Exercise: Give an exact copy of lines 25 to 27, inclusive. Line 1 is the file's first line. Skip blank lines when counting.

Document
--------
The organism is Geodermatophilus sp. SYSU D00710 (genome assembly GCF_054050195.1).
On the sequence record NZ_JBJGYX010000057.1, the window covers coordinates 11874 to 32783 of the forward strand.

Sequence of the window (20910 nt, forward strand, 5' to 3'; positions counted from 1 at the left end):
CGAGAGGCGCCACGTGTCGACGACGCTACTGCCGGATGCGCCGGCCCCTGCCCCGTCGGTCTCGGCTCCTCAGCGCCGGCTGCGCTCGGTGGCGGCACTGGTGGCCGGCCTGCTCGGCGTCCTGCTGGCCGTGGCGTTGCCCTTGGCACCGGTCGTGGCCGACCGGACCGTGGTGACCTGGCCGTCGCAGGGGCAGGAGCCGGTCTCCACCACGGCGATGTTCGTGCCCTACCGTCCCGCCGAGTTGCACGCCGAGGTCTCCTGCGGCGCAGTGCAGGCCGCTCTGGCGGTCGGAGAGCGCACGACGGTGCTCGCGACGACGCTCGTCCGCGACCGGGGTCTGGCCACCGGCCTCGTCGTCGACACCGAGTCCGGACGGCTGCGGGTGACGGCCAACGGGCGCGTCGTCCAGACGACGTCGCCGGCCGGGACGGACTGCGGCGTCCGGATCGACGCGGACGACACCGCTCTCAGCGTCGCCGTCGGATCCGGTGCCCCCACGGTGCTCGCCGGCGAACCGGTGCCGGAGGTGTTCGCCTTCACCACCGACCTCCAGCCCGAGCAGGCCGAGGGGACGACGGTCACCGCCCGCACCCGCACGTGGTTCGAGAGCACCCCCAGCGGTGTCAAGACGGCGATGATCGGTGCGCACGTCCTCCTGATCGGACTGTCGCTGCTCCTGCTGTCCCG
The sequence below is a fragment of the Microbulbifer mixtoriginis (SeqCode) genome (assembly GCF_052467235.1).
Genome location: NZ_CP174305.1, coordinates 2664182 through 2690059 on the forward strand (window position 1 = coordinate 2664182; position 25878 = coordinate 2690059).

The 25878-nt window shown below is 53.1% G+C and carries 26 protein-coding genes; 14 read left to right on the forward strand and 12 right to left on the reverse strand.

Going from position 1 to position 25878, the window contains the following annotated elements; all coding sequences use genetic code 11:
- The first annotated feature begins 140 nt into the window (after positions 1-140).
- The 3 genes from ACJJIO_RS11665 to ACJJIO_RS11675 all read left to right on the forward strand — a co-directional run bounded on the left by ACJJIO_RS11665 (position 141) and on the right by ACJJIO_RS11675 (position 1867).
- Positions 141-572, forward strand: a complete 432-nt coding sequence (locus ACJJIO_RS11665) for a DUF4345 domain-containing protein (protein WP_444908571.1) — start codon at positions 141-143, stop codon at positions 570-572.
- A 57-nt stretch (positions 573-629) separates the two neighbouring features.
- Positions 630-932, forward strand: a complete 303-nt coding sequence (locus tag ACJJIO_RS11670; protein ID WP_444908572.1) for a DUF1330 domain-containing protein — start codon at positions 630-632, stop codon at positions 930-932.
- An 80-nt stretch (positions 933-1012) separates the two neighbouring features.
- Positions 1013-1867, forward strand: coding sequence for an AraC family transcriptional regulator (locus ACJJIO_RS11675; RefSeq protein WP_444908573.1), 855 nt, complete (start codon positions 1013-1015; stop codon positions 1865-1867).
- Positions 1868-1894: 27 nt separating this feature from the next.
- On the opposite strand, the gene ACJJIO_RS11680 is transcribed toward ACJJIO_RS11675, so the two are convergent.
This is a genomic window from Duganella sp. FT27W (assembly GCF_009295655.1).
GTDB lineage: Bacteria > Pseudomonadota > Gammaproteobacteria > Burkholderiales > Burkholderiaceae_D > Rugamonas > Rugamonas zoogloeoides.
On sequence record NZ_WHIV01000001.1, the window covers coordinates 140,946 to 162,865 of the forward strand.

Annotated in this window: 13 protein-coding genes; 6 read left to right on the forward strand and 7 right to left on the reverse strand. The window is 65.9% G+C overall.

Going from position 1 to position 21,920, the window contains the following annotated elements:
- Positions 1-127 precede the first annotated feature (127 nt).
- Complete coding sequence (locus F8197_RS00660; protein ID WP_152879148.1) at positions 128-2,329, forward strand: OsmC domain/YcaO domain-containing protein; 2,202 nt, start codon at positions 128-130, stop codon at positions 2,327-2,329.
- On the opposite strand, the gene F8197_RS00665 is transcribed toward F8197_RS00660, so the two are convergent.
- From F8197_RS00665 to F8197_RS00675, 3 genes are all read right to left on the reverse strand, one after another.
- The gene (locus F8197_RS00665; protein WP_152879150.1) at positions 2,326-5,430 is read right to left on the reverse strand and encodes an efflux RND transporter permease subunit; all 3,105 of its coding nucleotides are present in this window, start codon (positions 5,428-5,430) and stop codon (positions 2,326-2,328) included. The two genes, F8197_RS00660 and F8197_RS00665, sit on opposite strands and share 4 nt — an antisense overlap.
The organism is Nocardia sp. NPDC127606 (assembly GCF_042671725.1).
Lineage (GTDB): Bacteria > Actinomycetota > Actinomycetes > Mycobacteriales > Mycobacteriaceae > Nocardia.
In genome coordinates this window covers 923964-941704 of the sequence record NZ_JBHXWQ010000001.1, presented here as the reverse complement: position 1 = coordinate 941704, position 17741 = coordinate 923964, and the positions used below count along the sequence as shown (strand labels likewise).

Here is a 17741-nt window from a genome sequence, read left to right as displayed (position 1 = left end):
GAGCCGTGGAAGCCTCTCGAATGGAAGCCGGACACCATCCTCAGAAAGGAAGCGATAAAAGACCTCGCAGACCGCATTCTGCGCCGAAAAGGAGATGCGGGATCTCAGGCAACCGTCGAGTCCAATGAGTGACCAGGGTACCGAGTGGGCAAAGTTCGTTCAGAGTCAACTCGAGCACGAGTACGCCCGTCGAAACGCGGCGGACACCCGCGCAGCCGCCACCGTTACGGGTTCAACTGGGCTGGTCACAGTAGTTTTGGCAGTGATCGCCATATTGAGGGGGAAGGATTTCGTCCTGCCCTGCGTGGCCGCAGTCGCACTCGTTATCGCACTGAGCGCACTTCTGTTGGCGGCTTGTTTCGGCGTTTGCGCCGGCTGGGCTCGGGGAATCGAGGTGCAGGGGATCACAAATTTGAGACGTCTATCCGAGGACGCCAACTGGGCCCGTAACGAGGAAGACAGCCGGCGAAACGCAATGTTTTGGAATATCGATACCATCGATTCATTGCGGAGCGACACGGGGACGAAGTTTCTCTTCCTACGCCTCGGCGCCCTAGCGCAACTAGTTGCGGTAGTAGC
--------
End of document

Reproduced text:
- On the opposite strand, the gene F8197_RS00665 is transcribed toward F8197_RS00660, so the two are convergent.
- From F8197_RS00665 to F8197_RS00675, 3 genes are all read right to left on the reverse strand, one after another.
- The gene (locus F8197_RS00665; protein WP_152879150.1) at positions 2,326-5,430 is read right to left on the reverse strand and encodes an efflux RND transporter permease subunit; all 3,105 of its coding nucleotides are present in this window, start codon (positions 5,428-5,430) and stop codon (positions 2,326-2,328) included. The two genes, F8197_RS00660 and F8197_RS00665, sit on opposite strands and share 4 nt — an antisense overlap.